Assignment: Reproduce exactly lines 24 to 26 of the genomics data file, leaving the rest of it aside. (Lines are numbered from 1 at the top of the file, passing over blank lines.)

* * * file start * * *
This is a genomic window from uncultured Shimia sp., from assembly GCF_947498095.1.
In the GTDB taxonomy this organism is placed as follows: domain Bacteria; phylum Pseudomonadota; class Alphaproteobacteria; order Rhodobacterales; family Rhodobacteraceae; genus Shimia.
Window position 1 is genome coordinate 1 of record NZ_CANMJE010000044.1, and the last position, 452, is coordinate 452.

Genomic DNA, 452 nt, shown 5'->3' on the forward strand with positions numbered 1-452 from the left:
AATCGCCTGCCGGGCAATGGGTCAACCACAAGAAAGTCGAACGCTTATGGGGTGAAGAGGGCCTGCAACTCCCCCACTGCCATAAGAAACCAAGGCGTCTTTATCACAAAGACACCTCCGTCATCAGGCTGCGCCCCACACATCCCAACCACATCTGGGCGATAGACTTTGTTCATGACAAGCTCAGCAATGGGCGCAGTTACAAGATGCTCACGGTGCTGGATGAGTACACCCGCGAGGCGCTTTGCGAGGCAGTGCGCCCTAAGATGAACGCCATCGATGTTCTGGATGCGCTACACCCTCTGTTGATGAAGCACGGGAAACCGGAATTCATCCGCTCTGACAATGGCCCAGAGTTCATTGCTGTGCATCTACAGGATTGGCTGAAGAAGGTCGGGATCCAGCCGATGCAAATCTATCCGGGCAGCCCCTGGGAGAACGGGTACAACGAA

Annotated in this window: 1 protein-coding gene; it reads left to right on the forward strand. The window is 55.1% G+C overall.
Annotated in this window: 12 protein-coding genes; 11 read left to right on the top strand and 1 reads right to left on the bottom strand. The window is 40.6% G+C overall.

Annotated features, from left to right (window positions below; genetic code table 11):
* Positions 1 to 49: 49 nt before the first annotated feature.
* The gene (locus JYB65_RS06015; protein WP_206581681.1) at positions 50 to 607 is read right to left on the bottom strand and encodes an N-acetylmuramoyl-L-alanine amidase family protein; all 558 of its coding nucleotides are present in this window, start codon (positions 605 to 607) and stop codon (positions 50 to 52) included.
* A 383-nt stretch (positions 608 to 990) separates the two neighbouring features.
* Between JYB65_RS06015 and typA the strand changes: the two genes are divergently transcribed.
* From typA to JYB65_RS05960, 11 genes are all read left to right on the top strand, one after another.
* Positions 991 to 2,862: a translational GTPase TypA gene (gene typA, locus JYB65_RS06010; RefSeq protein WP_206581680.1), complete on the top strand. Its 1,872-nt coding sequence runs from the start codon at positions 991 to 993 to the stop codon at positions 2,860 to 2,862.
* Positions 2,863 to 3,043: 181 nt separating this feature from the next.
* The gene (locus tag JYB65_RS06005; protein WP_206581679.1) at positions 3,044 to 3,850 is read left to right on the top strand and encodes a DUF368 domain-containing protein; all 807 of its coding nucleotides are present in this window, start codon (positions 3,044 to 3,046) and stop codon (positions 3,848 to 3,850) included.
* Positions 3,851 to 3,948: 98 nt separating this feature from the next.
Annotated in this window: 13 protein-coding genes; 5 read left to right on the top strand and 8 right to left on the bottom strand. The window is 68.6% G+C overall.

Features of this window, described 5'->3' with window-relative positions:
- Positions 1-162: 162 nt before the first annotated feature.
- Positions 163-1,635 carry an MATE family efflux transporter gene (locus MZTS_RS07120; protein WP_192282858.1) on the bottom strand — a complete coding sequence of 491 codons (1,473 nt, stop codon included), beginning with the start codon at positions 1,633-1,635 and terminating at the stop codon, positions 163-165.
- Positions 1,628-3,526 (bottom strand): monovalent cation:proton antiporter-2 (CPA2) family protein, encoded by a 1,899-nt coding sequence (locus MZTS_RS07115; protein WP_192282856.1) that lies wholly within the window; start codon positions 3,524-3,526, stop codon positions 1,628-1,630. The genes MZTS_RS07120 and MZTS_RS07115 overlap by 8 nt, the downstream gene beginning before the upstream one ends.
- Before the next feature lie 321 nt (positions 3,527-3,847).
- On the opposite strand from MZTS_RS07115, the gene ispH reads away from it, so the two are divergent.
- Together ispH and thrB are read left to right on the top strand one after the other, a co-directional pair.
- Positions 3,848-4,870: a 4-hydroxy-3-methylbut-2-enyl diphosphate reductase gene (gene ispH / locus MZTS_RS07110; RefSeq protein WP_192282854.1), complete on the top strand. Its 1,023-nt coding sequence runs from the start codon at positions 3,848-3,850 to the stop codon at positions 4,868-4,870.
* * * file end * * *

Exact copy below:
- On the opposite strand from MZTS_RS07115, the gene ispH reads away from it, so the two are divergent.
- Together ispH and thrB are read left to right on the top strand one after the other, a co-directional pair.
- Positions 3,848-4,870: a 4-hydroxy-3-methylbut-2-enyl diphosphate reductase gene (gene ispH / locus MZTS_RS07110; RefSeq protein WP_192282854.1), complete on the top strand. Its 1,023-nt coding sequence runs from the start codon at positions 3,848-3,850 to the stop codon at positions 4,868-4,870.